James J reports a somewhat interesting result from Newspoll, with the two parties locked together at 50-50, from primary votes of 36% for Labor (up three on a fortnight ago), 41% for the Coalition (down five) and 12% for the Greens (up four from an anomalous and over-hyped result last time). The Labor two-party and Coalition primary and two-party figures were all last seen at this level in the poll of 18-20 February 2011, while Labor was last at 36% on the primary vote in the poll of 18-20 March 2011. Julia Gillard has shot to a resounding 46-32 lead as preferred prime minister, up from 39-38, and she is also up five on approval to 36% and down five on disapproval to 52%. This 10-point improvement in her net rating follows a 7% improvement in the previous poll. Tony Abbott meanwhile is down one on approval to 30% and up one on disapproval to 60%.
UPDATE: Troy Bramston on Twitter reports Nielsen has the Coalition leading 53-47 (down from 54-46 last month), from primary votes of 34% for Labor (up two), 45% for the Coalition (steady) and 10% for the Greens (down one). Julia Gillard is in the unfamiliar position of having a personal approval rating with a four in front of it, although this is partly to do with the unusually low uncommitted results Nielsen gets on its personal ratings. Her approval is at 42%, up three, and her disapproval is at 53%, down four. Tony Abbott meanwhile is down three to 36% and up two to 59%, which is five points worse than what was previously his weakest net rating from Nielsen. Gillard’s lead as preferred prime minister has widened from 46-45 to 47-44.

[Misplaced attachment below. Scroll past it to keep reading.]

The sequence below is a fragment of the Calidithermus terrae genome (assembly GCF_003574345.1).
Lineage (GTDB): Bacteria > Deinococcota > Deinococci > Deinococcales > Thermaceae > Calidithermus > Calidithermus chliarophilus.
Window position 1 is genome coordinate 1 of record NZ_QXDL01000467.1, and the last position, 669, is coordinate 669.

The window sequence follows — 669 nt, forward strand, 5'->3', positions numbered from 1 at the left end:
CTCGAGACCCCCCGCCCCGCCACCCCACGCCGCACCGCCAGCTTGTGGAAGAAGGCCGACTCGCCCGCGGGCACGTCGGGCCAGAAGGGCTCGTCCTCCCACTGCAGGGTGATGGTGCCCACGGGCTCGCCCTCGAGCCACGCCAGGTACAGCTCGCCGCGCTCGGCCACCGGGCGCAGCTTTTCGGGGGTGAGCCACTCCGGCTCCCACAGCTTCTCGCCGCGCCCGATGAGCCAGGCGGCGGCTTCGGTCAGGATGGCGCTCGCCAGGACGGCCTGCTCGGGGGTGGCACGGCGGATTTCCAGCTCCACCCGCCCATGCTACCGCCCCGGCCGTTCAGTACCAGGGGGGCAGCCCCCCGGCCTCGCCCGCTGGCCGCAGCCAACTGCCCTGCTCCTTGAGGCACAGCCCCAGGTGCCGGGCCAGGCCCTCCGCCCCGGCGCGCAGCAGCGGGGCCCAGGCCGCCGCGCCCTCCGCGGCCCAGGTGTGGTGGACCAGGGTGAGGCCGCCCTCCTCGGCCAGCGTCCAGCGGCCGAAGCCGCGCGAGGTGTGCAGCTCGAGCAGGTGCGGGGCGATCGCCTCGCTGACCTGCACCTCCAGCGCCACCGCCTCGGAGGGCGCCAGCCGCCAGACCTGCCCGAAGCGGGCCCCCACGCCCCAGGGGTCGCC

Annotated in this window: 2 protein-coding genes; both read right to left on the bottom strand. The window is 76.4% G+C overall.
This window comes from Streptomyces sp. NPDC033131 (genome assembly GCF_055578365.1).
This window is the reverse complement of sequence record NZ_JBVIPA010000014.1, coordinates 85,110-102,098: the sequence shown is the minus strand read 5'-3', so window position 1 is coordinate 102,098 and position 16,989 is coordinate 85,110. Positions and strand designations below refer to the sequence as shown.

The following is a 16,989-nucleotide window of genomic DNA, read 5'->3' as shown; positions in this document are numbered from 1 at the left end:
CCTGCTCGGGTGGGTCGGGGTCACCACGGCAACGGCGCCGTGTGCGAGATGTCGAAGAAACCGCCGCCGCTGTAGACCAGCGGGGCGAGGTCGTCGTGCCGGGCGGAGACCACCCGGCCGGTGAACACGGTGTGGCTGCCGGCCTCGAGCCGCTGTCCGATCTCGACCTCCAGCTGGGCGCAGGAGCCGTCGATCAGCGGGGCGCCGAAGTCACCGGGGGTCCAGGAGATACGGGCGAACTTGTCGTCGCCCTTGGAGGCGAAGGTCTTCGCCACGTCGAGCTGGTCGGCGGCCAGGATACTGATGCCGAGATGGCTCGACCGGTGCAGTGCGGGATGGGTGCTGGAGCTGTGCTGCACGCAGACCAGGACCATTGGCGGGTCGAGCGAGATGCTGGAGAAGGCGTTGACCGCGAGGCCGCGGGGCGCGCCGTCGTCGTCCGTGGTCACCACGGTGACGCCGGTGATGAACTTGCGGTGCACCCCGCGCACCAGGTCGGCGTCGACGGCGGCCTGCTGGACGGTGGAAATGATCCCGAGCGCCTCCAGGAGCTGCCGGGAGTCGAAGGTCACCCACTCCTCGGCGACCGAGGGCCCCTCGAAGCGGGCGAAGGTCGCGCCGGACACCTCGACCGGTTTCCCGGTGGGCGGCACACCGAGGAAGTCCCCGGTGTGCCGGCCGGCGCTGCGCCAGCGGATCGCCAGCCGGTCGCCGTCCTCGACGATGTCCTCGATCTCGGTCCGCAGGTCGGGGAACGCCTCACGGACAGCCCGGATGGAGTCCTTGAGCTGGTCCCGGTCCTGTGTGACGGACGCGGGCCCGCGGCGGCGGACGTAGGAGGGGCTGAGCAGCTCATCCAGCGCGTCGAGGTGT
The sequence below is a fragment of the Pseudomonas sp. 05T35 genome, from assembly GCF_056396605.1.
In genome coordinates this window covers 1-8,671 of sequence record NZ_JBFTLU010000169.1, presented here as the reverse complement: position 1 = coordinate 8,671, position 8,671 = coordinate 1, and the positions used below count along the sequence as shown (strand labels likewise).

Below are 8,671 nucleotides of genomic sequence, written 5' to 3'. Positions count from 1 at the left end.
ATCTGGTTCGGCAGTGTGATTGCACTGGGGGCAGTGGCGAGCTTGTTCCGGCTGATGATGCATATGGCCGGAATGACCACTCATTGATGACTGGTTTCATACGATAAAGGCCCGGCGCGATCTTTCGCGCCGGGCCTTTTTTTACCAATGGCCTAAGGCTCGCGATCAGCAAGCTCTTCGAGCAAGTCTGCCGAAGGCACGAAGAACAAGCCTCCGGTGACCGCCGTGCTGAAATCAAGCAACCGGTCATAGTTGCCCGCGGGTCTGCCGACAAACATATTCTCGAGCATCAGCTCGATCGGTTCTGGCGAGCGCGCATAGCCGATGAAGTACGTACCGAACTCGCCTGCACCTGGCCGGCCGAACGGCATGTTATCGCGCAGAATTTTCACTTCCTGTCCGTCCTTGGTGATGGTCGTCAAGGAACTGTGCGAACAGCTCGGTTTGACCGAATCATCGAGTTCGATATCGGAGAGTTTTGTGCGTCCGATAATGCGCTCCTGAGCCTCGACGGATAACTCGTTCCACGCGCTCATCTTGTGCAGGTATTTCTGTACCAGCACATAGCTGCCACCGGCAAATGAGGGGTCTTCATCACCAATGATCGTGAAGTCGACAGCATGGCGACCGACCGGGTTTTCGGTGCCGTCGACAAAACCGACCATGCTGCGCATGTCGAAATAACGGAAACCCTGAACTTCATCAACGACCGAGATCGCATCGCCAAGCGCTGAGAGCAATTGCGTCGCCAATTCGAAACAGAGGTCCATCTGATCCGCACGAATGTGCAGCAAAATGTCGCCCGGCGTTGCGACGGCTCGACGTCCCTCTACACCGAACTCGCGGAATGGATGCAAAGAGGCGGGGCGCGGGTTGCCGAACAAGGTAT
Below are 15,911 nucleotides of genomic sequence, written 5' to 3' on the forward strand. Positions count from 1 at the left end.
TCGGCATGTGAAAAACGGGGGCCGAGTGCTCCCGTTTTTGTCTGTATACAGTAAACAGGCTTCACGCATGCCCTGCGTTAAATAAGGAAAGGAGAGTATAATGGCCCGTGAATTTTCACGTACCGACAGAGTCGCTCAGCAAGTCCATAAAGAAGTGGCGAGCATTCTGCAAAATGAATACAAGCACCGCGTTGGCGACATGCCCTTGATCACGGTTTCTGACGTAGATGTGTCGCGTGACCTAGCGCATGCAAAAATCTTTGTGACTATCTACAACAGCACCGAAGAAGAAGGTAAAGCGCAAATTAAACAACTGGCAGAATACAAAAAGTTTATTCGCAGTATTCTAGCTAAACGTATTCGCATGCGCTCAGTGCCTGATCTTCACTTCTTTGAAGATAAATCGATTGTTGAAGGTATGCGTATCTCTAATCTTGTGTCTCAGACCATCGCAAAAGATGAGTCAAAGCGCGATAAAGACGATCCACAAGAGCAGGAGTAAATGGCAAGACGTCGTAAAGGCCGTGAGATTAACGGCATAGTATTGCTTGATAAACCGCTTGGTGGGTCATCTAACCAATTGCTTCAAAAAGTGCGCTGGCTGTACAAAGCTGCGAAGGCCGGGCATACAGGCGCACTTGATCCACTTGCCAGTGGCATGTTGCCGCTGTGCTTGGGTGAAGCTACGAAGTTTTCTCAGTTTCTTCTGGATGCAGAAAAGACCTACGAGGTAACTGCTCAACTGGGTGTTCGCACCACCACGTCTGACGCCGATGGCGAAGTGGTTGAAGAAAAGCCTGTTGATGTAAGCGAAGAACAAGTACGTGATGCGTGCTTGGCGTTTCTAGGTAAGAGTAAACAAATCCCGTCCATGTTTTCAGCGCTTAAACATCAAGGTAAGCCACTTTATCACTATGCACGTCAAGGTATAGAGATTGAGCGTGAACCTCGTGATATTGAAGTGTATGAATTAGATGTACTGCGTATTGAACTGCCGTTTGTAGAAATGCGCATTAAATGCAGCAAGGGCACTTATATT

UPDATE 2: Full tables from GhostWhoVotes. In brief:
The poll finds 44% saying they would vote Labor against 41% for the Coalition if Kevin Rudd was leader, for a two-party lead to Labor of 53-47, though I personally take these sorts of questions with a grain of salt.
Kevin Rudd continues to lead Julia Gillard as preferred Labor leader, but his lead is down from 60-31 to 55-37. Gillard leads 52-47 among Labor supporters.
Malcolm Turnbull on the other hand has a commanding 63-30 lead over Tony Abbott, including a 53-45 lead among Coalition supporters.
On the state breakdowns, Labor’s two-party vote is at 47% in New South Wales (up two), 49% in Victoria (down one), 42% in Queensland (up one), 44% in Western Australia (down two) and 54% in South Australia/Northern Territory (up seven), remembering the sample sizes on the smaller states in particular are extremely small.
Support for the carbon price is essentially unchanged on a month ago, with support up one to 37% and opposition steady at 59%, and 3% thinking themselves better off (steady), 38% worse off (down two) and 54% unchanged (steady).
UPDATES 3 & 4: It’s Monday madness in polldom, with Roy Morgan also bringing its publication forward a day to join with the regular Essential Research. The latter deflates the Labor balloon a little, showing two-party preferred steady at 55-45 and the Coalition actually gaining a point on the primary vote, to 48%, with Labor and the Greens steady on 34% and 9%. However, Julia Gillard is found to have done a lot better on leader attribute measures than when the questions were posed in the April 2 poll, which was also a 55-45 result.